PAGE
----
More mall space will come up in Delhi this year than in suburbs

More mall space will come up in Delhi this year than in suburbs
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First Published: Tue, Feb 20 2007. 02 34 AM IST
Updated: Tue, Feb 20 2007. 02 34 AM IST
New Delhi: Malls in Delhi’s glitzy suburbs, which boast of streets that go by names like “Mall Mile”, are set to face stiff competition from the Capital even as they jostle among themselves for footfalls.
As much as eight million square feet of new mall space will be available in Delhi by the end of the year, according to a new report by property consultancy Jones Lang LaSalle. That’s more than what’s coming up this year in the traditional mall centres of Noida and Gurgaon combined.
The new projects in Delhi include the 1.3 million sq.ft Select Citywalk, MGF’s Metropolitan Mall and DLF’s South Court, all in Saket, and DLF’s Promenade and Emporio, and Ambience Infrastructure’s Ambi Mall in Vasant Kunj, said Vivek Kaul, Jones Lang LaSalle’s head of retail and leisure advisory.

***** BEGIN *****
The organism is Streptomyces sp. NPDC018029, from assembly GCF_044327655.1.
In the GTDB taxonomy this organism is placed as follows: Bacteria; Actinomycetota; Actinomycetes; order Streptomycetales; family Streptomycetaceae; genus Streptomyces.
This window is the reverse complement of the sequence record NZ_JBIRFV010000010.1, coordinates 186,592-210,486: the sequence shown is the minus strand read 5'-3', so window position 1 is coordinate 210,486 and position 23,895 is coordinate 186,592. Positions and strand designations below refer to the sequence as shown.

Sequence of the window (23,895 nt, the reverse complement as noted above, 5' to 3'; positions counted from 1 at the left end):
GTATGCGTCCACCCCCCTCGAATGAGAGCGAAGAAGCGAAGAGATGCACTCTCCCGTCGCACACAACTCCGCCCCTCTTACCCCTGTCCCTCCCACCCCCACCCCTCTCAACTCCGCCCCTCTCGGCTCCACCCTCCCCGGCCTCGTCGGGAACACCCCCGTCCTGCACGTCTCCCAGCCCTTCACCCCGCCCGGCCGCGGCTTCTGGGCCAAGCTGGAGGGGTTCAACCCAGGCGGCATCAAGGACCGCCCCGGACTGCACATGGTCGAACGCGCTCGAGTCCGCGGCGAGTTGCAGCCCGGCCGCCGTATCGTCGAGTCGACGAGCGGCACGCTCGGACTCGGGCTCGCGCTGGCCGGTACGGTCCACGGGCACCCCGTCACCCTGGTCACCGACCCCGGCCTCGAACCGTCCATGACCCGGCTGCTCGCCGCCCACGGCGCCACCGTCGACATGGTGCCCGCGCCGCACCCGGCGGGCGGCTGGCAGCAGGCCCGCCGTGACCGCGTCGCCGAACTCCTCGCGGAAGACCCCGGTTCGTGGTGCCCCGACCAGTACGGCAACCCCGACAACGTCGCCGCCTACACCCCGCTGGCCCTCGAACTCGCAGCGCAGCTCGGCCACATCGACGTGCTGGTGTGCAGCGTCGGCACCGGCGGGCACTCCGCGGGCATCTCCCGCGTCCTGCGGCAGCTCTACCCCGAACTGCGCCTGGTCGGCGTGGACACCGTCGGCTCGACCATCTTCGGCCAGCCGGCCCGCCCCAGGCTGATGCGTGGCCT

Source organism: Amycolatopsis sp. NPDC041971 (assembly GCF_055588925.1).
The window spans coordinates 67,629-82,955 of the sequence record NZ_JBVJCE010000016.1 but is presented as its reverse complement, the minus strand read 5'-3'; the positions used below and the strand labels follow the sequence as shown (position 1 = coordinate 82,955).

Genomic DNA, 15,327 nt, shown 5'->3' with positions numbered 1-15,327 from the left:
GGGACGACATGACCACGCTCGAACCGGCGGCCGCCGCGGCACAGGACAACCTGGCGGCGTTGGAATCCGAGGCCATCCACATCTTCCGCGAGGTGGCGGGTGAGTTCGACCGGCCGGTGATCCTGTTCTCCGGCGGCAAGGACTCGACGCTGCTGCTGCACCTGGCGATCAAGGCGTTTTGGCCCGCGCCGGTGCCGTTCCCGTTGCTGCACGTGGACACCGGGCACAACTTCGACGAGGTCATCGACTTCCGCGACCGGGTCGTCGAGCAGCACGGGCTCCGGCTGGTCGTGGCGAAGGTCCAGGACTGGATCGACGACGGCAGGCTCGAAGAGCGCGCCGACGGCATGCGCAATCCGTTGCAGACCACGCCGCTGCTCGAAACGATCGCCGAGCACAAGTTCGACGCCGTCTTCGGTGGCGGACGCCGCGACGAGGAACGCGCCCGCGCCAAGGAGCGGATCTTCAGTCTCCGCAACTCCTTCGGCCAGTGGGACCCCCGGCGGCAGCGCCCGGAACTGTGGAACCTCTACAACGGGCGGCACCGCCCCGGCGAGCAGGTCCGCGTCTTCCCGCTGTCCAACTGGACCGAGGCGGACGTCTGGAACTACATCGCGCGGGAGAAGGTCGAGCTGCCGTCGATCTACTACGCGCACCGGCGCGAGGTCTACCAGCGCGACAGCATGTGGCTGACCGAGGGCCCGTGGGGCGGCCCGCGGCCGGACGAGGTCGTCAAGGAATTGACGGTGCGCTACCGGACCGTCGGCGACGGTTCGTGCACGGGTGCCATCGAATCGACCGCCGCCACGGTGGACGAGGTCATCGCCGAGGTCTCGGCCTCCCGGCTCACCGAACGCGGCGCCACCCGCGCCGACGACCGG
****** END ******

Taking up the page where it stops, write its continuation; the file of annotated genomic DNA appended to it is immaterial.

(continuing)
Delhi—until now at least—had few large, quality malls other than the Ansal Plaza and a handful of other centres in east and west Delhi. The new malls are largely coming up after a spate of land auctions by Delhi Development Authority (DDA) in areas such as Shivaji Place, Pitampura, Saket, Vasant Kunj and Dwarka.
Gurgaon is expected to have 5.3 million sq.ft of new malls by the year-end and Noida will see 2.3 million sq.ft, the report said.
But the suburbs could again outstrip Delhi in terms of developed mall area in a couple of years as new projects, including DLF’s four-million sq.ft Mall of India, are completed, Kaul said.
“Gurgaon had actually overtaken Delhi in terms of retail space development when DDA woke up and said we have space available, let’s dispose of it,” Kaul said.
He added that with so much new space coming up in Delhi, Gurgaon and Noida will have to provide something really different to convince shoppers to drive there.
Kunal Banerji, vice-president of marketing and corporate communications at Ansal Properties & Infrastructure, said people these days are less likely to drive long distances for a mall.
“The novelty has worn off,” Banerji said. ”They have seen a mall and have even learned to differentiate between a good mall and a bad mall.”
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First Published: Tue, Feb 20 2007. 02 34 AM IST